"Not bad," he said to Ian, who was hunched over and all but hyperventilating. "I want barbeque from that place across the river," he added, because over the years the penalty for losing had jumped from a candy bar to lunch.
Ian cut him a glance. "Do me a favor and ignore the way I'll be limping tomorrow," he said.
"It's all the running in the sand," Jamie said, hands linked behind his head as they walked the big cul-de-sac. "A solid surface is easy after that."
"Not much sand in Lancaster," Ian quipped. "Or much reason to run full out carrying the kind of gear SEALs do."
"Sometimes departments send SWAT teams to work out with SEALs," Jamie said.
"No funding for that," Ian said. "But I'll take you up on any workout ideas I can pass on to the officers on the emergency response team. We've got a couple of ex-military on the team. They're always pushing the other guys to stay in shape."
"They see action?"
"One was an MP and another guy did two infantry tours in Iraq," Ian said, breathing more normally. "He's working undercover for me now."
"No problem," Jamie said. "You can find the basic workout online, but I'll put something together for you that's more relevant to typical cop situations."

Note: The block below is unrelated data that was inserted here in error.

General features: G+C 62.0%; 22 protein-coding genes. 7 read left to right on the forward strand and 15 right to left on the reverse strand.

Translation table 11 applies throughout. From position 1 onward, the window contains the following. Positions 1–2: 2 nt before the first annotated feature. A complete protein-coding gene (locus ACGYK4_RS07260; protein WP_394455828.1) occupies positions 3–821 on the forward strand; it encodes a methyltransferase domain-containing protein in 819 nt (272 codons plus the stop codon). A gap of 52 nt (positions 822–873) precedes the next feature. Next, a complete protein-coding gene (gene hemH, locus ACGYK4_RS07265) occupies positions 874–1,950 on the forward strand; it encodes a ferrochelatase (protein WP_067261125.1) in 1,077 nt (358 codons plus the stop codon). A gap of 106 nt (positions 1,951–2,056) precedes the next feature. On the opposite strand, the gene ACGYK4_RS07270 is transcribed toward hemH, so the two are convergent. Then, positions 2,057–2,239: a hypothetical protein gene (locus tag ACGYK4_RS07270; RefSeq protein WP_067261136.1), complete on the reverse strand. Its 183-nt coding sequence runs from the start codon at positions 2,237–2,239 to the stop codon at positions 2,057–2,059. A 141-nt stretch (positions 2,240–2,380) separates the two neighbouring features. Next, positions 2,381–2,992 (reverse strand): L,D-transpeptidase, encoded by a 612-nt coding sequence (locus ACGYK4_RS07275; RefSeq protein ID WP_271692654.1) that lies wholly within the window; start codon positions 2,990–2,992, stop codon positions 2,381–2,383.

"Sounds good," Ian said, completely in character. He was more collaborative than competitive, focused on relationship-building. Jamie was the competitive one, wanting the win, the record, the championship, the SEAL's trident badge, the successful mission.
He huffed out a little laugh as the thought of championships reminded him of the real reason he was running races with his brother during his thirty-day leave in Lancaster. His foundation in competitiveness and endurance training happened here. To a certain extent, his coach laid the groundwork, but deep in his heart, he knew playing one-on-one with Charlie Stannard provided the real education in toughness, drive, and intensity.